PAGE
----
This is my humble review of my ride on a 27.5 KHS 2500 – with SLX drivetrain including the XT shadow plus rear derailleur and 10-speed XT cogset – which makes it somewhere between the 5500 and the 6500 models?
This bike is adapted to trail and all mountain riding. Surprisingly, it feels like a road bike on paved streets – hard and unyielding as the racer bike -BUT transforms into a superb full suspension mountain bike on uneven trails. When hitting the earth and stones, the play of its parts and suspension is not only comfortable but, more than anything, gives comfort to the confidence of the rider. Do you know what I mean? Of course you do.
I plunge into trails and angles which I would have been otherwise afraid to take in another bike (bigger wheel size). The ‘tweener wheel size coupled with the performance of this low center of gravity bike makes it quick, quickly responsive, and playful inside the trails. Adding them all up equals a confident ride.
We were in the middle of the first long trail in the La Mesa Dam watershed in Quezon City, Philippines when the midmorning monsoon rain fell. Afraid that the heavy downpour will make the terrain more dangerous than it was, I pedaled faster than my regular pace through the wet and slippery trails. There were smooth, round stones all over but those didn’t faze me because I was confidently connected to my KHS 2500 MTB. I rode those forest trails faster in the mud and rain than I would have done in a sunny day.
One word I can sum up my ride in this KHS full suspension bike – CONFIDENCE.
This was my email to my biker friends. Didn’t mention the bike because they knew what bike I was riding on. It was my experience that I wrote about. Read on:
Sa ating padyakan Ay walang iwanan.
**** roughly translated “in our pedaling, we leave no one behind”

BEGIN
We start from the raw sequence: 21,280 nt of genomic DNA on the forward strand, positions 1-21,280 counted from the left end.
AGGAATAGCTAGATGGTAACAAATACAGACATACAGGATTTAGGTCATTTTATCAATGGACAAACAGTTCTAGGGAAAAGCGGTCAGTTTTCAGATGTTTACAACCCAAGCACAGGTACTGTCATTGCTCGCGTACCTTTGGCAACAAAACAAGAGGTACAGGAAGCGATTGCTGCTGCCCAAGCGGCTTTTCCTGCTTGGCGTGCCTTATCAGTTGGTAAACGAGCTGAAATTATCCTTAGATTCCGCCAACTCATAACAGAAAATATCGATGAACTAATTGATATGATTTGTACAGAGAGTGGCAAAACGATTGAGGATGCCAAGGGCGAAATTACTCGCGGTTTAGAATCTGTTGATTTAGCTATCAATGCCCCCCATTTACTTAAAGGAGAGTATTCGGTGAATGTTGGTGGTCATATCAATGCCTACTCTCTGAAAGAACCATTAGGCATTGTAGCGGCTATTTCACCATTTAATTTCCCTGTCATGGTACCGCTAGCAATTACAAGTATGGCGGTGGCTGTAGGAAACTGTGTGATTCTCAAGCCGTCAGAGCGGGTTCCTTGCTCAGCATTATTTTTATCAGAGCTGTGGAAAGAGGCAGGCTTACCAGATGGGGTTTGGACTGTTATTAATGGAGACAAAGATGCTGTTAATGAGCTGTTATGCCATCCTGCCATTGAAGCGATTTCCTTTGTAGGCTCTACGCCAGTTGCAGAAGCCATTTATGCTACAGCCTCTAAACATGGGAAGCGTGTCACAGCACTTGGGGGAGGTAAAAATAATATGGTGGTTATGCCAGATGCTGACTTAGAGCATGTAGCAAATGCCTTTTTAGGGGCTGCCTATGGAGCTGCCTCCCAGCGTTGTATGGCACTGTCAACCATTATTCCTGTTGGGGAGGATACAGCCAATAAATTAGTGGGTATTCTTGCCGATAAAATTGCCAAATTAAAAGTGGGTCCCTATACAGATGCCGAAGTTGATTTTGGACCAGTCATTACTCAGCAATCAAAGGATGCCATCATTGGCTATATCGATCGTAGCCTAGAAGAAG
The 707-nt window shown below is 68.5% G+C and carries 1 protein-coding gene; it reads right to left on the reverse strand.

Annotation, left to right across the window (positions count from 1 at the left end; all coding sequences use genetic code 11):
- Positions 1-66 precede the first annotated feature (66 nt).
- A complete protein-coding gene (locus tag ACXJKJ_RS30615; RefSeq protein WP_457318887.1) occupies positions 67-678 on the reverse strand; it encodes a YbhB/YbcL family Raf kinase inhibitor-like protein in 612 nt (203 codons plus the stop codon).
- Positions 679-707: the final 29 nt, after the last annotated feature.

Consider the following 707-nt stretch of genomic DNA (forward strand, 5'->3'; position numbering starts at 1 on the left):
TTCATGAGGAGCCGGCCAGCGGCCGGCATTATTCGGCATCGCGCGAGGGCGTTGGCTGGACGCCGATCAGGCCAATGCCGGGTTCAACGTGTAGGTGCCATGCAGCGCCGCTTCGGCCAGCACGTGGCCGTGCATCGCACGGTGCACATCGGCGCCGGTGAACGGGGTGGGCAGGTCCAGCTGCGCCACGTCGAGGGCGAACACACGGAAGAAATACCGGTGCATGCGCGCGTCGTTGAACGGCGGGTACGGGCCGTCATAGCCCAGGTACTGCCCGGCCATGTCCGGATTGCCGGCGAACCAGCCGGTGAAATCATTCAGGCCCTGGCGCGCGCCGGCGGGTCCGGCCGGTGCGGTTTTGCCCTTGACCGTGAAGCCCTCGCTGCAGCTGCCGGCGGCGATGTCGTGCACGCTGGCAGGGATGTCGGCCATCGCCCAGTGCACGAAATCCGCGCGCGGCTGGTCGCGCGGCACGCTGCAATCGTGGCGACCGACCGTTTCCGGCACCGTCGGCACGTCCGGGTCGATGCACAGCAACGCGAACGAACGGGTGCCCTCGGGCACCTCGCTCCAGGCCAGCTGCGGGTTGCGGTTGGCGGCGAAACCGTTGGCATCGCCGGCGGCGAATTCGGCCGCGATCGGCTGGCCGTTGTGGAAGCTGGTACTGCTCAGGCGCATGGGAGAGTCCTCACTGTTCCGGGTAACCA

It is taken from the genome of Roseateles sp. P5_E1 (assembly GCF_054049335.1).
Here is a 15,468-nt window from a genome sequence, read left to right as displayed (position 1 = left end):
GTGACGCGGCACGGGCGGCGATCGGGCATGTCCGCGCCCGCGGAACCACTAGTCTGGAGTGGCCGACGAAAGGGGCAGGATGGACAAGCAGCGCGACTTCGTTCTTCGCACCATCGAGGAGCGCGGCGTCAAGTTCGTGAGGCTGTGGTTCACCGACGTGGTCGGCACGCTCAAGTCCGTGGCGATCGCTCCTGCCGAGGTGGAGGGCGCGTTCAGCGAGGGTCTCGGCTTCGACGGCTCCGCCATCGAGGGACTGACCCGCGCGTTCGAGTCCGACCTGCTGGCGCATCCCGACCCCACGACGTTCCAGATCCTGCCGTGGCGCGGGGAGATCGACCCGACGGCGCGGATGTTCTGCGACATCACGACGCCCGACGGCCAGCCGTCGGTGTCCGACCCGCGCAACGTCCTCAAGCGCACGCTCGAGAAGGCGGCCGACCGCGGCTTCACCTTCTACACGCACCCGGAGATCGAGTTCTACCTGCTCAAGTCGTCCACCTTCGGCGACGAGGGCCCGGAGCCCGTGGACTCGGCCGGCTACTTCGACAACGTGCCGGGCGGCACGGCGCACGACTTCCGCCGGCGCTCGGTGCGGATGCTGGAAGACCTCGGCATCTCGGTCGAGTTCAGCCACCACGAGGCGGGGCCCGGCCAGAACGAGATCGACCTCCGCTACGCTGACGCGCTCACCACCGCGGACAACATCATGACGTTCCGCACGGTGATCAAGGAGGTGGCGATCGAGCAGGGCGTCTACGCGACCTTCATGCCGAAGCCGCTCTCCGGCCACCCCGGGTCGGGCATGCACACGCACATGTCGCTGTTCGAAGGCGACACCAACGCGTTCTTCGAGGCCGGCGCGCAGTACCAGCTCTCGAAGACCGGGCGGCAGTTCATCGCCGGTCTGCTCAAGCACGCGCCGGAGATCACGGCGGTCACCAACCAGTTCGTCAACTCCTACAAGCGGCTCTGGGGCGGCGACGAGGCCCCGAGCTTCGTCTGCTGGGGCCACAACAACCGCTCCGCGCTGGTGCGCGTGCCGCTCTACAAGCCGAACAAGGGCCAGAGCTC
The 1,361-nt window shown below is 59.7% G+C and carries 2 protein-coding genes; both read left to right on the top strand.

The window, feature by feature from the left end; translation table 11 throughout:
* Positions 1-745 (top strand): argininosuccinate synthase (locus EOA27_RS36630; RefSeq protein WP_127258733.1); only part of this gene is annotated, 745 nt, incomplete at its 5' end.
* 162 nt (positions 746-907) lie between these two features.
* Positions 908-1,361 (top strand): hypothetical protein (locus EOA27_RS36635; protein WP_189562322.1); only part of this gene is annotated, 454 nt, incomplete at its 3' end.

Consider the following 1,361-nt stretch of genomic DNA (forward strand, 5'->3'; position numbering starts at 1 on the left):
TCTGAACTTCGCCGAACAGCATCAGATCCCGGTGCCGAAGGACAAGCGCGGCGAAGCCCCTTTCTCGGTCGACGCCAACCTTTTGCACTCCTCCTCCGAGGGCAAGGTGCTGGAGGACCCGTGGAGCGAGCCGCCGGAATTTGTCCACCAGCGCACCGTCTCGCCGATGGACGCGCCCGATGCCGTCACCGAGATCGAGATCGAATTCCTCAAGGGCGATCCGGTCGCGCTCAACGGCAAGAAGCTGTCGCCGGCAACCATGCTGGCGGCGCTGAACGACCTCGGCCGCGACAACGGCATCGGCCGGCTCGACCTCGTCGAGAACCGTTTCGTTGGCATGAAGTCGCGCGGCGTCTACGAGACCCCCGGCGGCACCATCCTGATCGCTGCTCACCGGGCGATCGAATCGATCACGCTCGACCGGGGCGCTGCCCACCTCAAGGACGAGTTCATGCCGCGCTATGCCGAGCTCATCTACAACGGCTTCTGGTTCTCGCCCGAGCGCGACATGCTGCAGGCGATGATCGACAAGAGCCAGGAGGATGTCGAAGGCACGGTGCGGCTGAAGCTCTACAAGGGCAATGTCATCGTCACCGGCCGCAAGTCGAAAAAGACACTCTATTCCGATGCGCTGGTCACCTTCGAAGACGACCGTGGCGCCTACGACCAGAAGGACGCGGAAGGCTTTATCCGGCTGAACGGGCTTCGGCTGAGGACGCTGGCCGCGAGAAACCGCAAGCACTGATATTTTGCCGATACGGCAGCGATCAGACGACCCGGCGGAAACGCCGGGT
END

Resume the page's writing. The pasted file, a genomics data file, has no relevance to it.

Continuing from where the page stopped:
It rained hard Saturday morning in La Mesa Dam in Quezon City. What started out as a climate-friendly day (nearly 9 a.m.) turned into a rainy one by mid-morning. And we were just in the middle of the first single trail inside the forest watershed when the first drops of rain drummed on the tree leaves. Softly and tentative at first and with longer spaces in between. Then the rhythm became faster and the drumming became louder. Wooooh! I had to pedal faster because I had to get out of the long trail before the downpour reaches its real and maximum capacity. Jess and Mike were behind me trading stories when they realized I was already out of their sight and hearing. I was real scared from the mud and how slippery the wet trail would become. So I barreled on in the fastest time I could manage to get to the end of the longest, first trail.
I almost lost my perspective until Jess came up to me and said, “Umuulan na. Di ba ito ang pangarap mo na ulanin tayo dito sa La Mesa at mag-bike ng basa sa ulan?” (It’s raining. Is this not your dream to ride in the rain in La Mesa and get wet while biking?) I said, “Oo nga, ano?” (Yes, it was!) And I remembered: This rain was what I wanted. To be wet riding my bike into the muddy trail; to slosh into the rain puddles and watch the water splash against the tree trunks and dislodge the croaking frogs; to be wet and wild just like the popular soft drink 7-Up; and to be like a kid again into my first rain. This was my dream. And I was living it!
“Be still my beating heart!” I muttered as I watched my heart monitor soar into 187 beats per minute (I am 57 years old and my maximum heartbeat rate per minute should be 163 bpm and I should not go over 150 bpm). Fear does strange things to a human being (also to non-human beings, I figure). I was hurrying up, cycling my legs until my chest felt like exploding. “Had to get out of the trail before it becomes more dangerous than it already is,” that was what I thought. Then Jess Olivar’s words hit me like a cold shower in the already chilling rain (can you imagine that? a chill within a chill?). So I looked up into the raining sky and let the cold drops from heaven soak into me. Acceptance! Almost like living into the Bene Gesserit’s Litany Against Fear**(footnote 1)